Vehicles used as ambulances in Italy comply with most aspects of the European standard for ambulances, CEN 1789, as issued by the European Committee for Standardization. The visual identity provisions of the standard are not yet being followed.
Ambulances are usually white-painted and display an orange reflective stripe all around the vehicle, in addition to a star of life on each side and the word AMBULANZA (Ambulance) reversed on the front. Each emergency ambulance has also to display the emergency number 118 and the name and logo of the organization providing the service. The use of lights and sirens is authorized by the operation centre and dispatch room at the beginning of the response. Only blue flashing lights are permitted by law.
Italian Red Cross ambulances (identifiable also by special vehicle registration plates with the acronym CRI) are authorized to display a red stripe and a red cross instead of the orange stripe and the star of life.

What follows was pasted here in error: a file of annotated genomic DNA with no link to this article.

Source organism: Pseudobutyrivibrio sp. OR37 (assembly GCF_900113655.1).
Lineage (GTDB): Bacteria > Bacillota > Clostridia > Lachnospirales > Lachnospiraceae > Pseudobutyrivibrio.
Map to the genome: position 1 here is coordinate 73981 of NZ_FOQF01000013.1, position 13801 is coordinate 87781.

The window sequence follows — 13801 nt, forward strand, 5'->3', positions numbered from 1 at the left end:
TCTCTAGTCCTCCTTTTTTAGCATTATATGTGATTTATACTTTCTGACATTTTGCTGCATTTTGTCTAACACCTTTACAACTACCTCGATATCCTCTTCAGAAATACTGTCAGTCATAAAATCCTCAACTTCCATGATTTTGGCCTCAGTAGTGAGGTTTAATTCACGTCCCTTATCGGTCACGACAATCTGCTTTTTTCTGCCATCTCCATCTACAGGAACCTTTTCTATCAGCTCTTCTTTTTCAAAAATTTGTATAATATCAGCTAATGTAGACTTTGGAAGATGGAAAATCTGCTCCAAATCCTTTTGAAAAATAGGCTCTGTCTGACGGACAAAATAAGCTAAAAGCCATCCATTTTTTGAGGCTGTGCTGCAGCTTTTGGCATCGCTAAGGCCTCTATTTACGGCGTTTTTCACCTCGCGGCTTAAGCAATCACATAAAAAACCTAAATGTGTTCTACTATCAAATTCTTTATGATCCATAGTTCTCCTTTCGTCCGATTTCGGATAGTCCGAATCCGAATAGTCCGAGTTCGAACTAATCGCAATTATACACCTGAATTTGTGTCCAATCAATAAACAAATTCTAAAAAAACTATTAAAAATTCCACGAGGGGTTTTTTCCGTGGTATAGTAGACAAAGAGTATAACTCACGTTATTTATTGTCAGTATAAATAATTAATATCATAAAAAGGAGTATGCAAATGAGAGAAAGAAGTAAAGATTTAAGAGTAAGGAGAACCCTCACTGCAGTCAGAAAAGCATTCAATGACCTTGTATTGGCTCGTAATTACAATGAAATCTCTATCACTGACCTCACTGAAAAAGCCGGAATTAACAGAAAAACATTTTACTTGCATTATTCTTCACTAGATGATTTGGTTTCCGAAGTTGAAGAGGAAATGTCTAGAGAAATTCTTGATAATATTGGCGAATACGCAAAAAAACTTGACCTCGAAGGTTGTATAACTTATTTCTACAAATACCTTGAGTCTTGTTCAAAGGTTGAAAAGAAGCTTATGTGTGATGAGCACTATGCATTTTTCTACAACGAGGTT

Physician emergency response vehicle have the same graphic elements of ambulances except for the front word AUTOMEDICA or SOCCORSO SANITARIO ("Medical Emergency [Service]"). This last term has recently been used in some regions because some of the ALS vehicles are staffed by a physician and a nurse, while other vehicles are staffed with two nurses ("Automedica" literally means "Physician car", so it would be a misguiding name for nurse-only staffed units).
Dispatch and regulation
The entire system is coordinated and regulated by the SUEM 118 operations and dispatch rooms within an Integrated Public Health System organization and a Physician Regulated emergency call center. It usually operates in each of Italy's governmental Province and provides centralized regulation/dispatch, standards and guidelines for operation.